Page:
read/change the heap memory from a unix running process.

In this article I’m going to explain step by step how to change a data allocated in the heap memory from a process running on unix systems.

By accessing the proc filesystem you can access all the process running on your machine. The image bellow shows you a capture from my machine when I typed the command ls -l /proc. The numbers in blue are actually the process ids <pids>.

ls -l /proc

In this example I’m going to use a simple program that allocate a string in memory and print it uninterruptedly.

alloc a string in the heap memory

After compile and run this c program with the command gcc main.c -o hvm I type the command ps aux | grep hvm to obtain the <pid> of this process. I obtain 27630.

pid of the program

Once you have the process id you can see what is inside in the filesystem folder of this process with the command ls -l /proc/27630/

The folders we are interesting in are maps and mem. Maps folder is going to show you, beside other things, the memory regions that our program is occupying, in this case we are interesting in the [heap] memory.

heap adress memory

The first column is the space in memory in hex, this is the space in memory we are interested in.The /mem folder contains what is actually containing the space in memory of that process, this is what we are going to change.

The code bellow is a python program that is going to do the work.

Firstly we are going to need the process id <pid>. Whit the pid we can open the folder corresponding to this process:

maps_file = open('/proc/{0}/maps'.format(pid), 'r')

Then we read the lines and search the line containing the word ‘[heap]’

for line in maps_file.readlines():
if "[heap]" in line:
...

We need the first column, this column contains the addresses in the heap memory occupied by our program. To obtain this column we split the line and take the position 0 of the array, then we split again and obtain the address of the first byte and the byte after last, in hexa.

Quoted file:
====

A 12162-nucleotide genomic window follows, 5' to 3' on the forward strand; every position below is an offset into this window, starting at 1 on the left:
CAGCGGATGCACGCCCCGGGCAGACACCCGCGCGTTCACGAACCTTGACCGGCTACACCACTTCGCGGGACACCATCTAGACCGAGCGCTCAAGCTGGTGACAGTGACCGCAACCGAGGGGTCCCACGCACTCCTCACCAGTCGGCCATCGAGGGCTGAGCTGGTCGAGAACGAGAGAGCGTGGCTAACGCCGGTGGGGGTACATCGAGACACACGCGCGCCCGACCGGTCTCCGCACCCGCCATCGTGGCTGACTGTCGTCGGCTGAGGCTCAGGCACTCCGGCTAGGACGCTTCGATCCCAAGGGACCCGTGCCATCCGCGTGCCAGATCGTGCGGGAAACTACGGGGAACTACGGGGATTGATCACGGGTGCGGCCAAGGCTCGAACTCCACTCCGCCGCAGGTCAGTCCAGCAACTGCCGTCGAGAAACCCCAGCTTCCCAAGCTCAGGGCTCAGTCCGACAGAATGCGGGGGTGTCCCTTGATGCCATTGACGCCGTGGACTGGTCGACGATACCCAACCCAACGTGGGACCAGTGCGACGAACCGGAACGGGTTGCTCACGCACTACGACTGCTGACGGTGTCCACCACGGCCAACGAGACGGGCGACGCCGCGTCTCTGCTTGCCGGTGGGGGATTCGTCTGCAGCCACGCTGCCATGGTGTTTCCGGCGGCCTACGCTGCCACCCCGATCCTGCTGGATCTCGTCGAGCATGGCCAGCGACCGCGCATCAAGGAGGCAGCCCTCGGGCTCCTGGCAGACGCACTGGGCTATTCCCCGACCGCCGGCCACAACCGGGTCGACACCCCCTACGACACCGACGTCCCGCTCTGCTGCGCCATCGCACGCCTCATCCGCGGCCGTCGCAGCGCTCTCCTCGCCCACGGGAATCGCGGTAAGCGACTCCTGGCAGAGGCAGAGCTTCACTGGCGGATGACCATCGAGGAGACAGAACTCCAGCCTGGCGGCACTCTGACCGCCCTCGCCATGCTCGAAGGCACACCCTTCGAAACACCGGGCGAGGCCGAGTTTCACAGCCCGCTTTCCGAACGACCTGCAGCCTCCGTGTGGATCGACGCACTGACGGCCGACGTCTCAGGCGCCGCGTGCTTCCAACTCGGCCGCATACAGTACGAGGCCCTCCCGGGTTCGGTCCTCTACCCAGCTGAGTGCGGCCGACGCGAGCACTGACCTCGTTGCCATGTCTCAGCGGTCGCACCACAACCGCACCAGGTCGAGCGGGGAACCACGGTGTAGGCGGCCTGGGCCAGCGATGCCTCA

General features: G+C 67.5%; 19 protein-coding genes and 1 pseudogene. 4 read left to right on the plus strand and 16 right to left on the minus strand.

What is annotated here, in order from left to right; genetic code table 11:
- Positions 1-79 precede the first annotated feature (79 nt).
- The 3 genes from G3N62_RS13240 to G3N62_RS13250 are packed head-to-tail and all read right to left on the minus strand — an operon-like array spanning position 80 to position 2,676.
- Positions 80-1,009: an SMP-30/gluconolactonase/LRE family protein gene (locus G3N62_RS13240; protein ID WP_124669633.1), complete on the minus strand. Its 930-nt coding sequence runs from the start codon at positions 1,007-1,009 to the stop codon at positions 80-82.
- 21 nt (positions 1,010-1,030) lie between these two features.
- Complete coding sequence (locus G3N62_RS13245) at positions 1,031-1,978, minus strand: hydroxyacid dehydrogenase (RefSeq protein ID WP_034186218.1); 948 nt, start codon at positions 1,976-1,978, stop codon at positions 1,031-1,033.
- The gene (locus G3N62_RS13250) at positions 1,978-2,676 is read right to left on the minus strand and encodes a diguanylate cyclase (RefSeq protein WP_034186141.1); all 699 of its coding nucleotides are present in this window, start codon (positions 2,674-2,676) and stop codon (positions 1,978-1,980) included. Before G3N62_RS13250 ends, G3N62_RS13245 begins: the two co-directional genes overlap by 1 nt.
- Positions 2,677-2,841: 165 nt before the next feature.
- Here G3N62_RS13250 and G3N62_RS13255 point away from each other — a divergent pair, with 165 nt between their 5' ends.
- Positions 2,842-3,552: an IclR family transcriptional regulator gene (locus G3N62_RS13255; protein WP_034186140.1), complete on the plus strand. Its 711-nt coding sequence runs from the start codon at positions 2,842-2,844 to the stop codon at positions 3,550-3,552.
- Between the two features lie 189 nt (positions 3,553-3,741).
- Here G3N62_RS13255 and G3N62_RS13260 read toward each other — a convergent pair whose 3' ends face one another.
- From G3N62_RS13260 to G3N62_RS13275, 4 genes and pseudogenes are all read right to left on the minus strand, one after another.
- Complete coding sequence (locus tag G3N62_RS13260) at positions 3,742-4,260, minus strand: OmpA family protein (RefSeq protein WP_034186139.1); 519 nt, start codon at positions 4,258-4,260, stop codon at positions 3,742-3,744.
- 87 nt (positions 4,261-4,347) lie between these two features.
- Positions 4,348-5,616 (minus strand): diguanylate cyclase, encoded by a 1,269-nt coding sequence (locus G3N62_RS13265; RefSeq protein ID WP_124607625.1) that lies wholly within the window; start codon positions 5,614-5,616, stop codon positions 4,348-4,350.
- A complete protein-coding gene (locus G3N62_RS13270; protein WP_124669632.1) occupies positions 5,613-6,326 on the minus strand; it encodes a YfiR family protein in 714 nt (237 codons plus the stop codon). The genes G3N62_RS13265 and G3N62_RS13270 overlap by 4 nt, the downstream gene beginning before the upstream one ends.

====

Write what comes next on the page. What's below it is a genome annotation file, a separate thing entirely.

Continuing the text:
split_line = line.split()
adresses = split_line[0].split('-')
start = int(adresses[0], 16)
end = int(adresses[1], 16)

As the /mem folder maps this content we access it. We need to set the current position on the mem file at the start and then read that portion of memory. Once we have read it we search the string we want to change.

mem_file = open('/proc/{0}/mem'.format(pid), 'rb+', 0)
mem_file.seek(start)
chunk = mem_file.read(end - start)
pos = chunk.find(bytes('{0}'.format(search_string), "ASCII"))

If find returns -1 the string is not found otherwise return the position of the first letter. With this we can set the position on the mem properly and write on it:

if pos == -1:
print("no text found")
exit(1)
mem_file.seek(start + pos) mem_file.write(bytes('{0}\x00'.format(replace_string), "ASCII"))

And that is, we have manage to change the memory heap of a process running on a unix machine!

--

--

--

Love podcasts or audiobooks? Learn on the go with our new app.

Recommended from Medium

Introducing, 3Box Chatbox Plugin

æpps Update: Sophia Smart Contract Language

Behind the Curtain of App Development

Technical Adventures – My Journey@Paytm

AEM Forms as a Cloud Service: Cloud Is the Future, and There’s More

Introducing RedisRate

Nuts and Bolts of Computer Vision using opencv — Part I

Health Collectable!

Get the Medium app

A button that says 'Download on the App Store', and if clicked it will lead you to the iOS App store
A button that says 'Get it on, Google Play', and if clicked it will lead you to the Google Play store
German F

German F

More from Medium

Importance of Unlearning: Discard the old, welcome the change.

Honey Muse- Issue #5

Chrome Knights

What is the Kaira Network?